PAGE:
Alicia Felberbaum

visual artist

Passage [2010]

Video 03’29 ‘ version 2010
Video 01″12 ‘ version 2009Time, space, the space in-between, rhythm… “Passage” is about my concern with the experience of time, and the analogy between time and space. Time and space come together, they are inseparable, and in film you always have to deal with both of them.Passage: French version 

 

Weekend. : English version

Screenings-Exhibitions

| June 4 – July 19, 2009 Arsenale Novissimo, Tese di San Cristoforo. Venice, Italy |

| February, 10th – 20th, 2011 | The 7th Berlin International Directors Lounge | Windows curated by Kika Nicolela

There is a similarity between the formation of our ego, which according to Lacan happens during what he calls the “mirror phase”, and the identification process that takes place as the audience looks at the film screen. Although the spectator is always located in the place of the film camera, the cinema apparatus is omitted, since the classical cinema is always in service of verisimilitude.
The only element that can give everything away is the frame, the screen, the window that contains the image. It’s what limits the identification of the viewer with what it’s being seen; thus the recurrent attempts to place the spectator “inside” the movie, “wrapping” the image around him – 3D, Imax, virtual reality and, more recently, expanded reality.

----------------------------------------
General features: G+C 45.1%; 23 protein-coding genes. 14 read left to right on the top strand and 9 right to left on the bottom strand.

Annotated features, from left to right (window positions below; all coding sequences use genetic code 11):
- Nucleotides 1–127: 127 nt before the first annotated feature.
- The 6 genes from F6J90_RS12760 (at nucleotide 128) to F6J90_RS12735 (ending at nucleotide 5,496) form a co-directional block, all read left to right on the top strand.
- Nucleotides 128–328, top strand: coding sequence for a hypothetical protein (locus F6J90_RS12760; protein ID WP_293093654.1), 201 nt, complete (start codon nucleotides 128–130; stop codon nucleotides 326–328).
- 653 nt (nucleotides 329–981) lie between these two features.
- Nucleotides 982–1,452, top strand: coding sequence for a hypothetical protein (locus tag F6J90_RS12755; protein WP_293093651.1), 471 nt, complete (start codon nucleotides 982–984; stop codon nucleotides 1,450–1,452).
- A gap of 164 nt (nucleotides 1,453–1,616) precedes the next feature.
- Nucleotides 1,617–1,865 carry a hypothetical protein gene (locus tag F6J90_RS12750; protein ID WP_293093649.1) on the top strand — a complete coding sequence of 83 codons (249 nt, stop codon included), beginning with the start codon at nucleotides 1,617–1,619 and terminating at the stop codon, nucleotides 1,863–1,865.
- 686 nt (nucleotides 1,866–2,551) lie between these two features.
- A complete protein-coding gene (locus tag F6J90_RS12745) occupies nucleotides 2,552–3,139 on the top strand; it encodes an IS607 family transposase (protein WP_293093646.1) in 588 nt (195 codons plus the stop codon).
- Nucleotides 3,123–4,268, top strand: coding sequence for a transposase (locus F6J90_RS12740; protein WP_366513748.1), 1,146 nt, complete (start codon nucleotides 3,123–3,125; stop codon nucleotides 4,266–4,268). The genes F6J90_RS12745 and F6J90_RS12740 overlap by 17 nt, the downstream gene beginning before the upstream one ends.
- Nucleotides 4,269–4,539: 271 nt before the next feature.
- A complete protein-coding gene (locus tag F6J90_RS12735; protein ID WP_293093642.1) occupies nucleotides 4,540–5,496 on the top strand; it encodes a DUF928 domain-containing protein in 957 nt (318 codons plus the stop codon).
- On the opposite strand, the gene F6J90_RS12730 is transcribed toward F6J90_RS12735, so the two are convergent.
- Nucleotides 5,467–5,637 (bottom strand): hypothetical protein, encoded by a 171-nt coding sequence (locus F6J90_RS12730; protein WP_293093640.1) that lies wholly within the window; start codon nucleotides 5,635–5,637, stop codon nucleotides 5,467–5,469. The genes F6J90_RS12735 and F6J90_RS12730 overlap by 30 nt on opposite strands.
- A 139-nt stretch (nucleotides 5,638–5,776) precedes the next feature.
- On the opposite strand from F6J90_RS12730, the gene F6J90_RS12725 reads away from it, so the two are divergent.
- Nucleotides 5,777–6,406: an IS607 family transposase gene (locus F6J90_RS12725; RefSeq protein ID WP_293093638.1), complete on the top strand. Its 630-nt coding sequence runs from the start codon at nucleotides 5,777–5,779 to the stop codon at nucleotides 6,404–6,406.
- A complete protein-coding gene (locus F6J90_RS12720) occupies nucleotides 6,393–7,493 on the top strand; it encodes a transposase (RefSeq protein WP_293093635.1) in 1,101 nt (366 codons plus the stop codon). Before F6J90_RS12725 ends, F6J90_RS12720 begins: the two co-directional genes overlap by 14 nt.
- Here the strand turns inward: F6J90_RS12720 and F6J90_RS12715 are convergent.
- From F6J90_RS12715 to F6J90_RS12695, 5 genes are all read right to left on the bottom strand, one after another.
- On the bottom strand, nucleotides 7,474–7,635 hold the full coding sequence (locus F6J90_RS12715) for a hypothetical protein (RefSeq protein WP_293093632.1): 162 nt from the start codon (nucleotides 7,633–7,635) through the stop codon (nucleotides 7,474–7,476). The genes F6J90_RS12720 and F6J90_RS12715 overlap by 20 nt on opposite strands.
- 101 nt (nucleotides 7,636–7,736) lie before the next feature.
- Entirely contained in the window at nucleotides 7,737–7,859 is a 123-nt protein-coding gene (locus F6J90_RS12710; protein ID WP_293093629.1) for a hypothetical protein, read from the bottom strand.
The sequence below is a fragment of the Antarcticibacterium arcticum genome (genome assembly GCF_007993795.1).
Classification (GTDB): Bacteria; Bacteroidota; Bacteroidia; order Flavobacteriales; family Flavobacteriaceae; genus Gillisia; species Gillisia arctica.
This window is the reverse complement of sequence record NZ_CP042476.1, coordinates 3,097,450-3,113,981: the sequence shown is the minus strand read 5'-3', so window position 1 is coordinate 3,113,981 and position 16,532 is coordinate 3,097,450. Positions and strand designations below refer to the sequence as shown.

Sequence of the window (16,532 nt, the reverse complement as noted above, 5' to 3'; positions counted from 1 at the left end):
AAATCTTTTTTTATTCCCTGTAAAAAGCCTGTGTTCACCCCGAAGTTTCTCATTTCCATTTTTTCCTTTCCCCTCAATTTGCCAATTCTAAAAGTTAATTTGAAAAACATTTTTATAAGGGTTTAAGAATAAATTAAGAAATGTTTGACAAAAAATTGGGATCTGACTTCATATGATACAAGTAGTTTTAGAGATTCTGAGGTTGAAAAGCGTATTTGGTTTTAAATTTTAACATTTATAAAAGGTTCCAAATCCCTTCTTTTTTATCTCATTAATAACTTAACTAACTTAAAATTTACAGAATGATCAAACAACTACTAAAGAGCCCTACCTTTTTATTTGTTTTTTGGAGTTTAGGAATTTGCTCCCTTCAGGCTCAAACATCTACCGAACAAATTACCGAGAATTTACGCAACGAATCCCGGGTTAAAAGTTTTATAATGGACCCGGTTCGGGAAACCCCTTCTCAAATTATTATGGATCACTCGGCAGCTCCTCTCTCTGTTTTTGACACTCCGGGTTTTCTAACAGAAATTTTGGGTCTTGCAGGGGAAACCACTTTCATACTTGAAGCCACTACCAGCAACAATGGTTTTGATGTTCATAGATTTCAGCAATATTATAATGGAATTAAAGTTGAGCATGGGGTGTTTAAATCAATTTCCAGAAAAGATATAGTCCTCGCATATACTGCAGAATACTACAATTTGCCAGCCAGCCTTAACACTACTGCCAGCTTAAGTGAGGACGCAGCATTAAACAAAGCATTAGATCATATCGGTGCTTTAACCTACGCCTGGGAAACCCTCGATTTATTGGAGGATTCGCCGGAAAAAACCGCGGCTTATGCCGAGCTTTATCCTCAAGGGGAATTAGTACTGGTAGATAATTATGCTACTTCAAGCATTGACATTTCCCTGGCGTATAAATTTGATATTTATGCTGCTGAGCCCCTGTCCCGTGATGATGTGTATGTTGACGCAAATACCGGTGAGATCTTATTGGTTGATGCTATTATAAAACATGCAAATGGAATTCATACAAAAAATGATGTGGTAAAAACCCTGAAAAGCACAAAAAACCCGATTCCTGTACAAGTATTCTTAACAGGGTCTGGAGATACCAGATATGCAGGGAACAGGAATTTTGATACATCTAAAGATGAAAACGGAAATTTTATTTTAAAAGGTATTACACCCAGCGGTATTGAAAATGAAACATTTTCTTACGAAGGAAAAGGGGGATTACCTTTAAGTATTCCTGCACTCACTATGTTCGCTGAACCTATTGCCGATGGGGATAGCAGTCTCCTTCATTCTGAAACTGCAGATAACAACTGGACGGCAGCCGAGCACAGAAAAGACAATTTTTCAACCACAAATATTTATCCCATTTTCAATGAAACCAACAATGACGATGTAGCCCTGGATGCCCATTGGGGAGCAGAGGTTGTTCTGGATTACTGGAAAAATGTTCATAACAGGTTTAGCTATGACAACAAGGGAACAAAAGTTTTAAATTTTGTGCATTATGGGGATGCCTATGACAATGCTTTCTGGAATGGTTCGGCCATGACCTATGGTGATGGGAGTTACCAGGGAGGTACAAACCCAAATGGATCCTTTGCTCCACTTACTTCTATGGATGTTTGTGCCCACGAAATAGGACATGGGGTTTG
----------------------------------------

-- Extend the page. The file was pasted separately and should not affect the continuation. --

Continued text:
But what makes the classical cinema so appealing is the fascination over the act of looking itself and the fetishist objectification of the image. Movies such as Rear Window, Peeping Tom and Blow Up have very successfully dealt this this subject.
Interestingly, over the years I have noticed a particular element that is recurrent in many artists’ videos, and also exerts a special attraction over me – the window. In this program, I have selected some videos that approach this theme in various ways, exploring its multiple facets: the window to gaze into or to gaze from it; the window framing a certain reality, or through which one looks into an imagined world; or the window itself used as a metaphor, or in analogy with the cinema screen or the camera viewfinder.
Kika Nicolela


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